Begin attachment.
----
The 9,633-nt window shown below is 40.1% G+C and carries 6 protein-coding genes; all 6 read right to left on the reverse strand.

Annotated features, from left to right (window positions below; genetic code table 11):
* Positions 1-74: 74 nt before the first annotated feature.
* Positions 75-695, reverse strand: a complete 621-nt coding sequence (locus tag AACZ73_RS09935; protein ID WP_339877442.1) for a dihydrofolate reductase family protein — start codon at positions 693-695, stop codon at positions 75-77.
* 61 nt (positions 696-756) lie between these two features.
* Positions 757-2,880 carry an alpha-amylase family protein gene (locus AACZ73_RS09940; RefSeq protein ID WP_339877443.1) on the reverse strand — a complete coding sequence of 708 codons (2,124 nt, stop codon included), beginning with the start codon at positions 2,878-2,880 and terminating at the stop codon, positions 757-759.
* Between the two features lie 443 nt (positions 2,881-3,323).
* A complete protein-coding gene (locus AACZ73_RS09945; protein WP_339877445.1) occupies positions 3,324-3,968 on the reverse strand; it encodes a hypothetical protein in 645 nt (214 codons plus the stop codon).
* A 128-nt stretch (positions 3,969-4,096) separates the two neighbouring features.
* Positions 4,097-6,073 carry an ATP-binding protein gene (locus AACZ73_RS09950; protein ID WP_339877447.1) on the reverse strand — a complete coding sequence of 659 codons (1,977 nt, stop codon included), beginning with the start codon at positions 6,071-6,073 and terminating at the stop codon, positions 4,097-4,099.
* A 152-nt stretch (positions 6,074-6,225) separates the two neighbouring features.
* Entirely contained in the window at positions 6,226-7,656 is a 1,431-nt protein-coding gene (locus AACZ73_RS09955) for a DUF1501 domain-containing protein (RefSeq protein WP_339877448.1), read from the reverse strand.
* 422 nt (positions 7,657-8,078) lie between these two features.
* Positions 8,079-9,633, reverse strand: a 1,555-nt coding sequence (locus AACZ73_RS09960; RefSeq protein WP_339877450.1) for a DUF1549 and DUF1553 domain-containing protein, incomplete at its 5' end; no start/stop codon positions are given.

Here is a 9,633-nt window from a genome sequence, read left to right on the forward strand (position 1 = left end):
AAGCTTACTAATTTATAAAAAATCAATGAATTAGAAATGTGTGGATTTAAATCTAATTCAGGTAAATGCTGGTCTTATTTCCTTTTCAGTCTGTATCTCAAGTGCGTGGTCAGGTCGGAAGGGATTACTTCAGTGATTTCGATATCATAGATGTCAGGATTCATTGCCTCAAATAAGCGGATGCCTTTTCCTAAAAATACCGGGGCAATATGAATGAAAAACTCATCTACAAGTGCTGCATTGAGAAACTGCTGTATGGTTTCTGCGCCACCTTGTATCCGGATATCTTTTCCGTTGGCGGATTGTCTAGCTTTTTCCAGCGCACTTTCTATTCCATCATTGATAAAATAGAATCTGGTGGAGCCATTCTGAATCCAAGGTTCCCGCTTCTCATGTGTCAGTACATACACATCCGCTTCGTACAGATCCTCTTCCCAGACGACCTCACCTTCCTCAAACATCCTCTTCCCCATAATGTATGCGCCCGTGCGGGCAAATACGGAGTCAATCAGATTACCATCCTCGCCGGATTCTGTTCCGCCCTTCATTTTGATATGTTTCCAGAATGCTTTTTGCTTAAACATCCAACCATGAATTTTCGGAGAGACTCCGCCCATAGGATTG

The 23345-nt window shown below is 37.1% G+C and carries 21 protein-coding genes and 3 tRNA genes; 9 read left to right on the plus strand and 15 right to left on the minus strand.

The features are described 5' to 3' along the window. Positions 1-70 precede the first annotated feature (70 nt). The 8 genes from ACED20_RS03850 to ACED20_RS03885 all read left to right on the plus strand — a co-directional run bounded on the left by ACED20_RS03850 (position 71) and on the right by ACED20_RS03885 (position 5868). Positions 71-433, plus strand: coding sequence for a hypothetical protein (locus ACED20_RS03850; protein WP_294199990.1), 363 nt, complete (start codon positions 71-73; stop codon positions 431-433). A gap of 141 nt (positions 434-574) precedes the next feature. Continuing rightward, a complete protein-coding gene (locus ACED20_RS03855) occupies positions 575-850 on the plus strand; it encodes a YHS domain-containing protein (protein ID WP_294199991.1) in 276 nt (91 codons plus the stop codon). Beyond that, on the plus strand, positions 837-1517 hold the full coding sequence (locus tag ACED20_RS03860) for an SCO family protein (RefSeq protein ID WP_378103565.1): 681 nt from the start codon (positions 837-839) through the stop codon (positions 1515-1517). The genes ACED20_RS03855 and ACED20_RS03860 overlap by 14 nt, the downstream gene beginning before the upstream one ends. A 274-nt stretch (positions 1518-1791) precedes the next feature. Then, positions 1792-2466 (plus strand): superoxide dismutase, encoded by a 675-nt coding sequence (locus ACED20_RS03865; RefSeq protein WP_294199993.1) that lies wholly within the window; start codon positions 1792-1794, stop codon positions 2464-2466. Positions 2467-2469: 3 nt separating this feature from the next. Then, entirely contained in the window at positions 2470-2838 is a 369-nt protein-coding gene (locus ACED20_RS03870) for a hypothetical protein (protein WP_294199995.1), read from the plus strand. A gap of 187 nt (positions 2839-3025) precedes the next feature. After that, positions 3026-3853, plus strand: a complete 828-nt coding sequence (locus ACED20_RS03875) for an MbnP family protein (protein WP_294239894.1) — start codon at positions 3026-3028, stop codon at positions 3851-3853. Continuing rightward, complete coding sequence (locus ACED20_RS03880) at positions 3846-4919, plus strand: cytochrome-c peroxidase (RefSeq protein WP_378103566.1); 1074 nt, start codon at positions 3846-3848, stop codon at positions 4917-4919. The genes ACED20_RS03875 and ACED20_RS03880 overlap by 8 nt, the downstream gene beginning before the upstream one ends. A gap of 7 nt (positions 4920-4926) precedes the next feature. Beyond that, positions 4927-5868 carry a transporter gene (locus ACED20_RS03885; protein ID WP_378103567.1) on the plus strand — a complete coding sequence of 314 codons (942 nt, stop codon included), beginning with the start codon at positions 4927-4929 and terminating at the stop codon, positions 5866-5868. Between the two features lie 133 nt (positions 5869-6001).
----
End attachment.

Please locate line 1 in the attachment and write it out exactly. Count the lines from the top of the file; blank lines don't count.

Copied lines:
The 9,633-nt window shown below is 40.1% G+C and carries 6 protein-coding genes; all 6 read right to left on the reverse strand.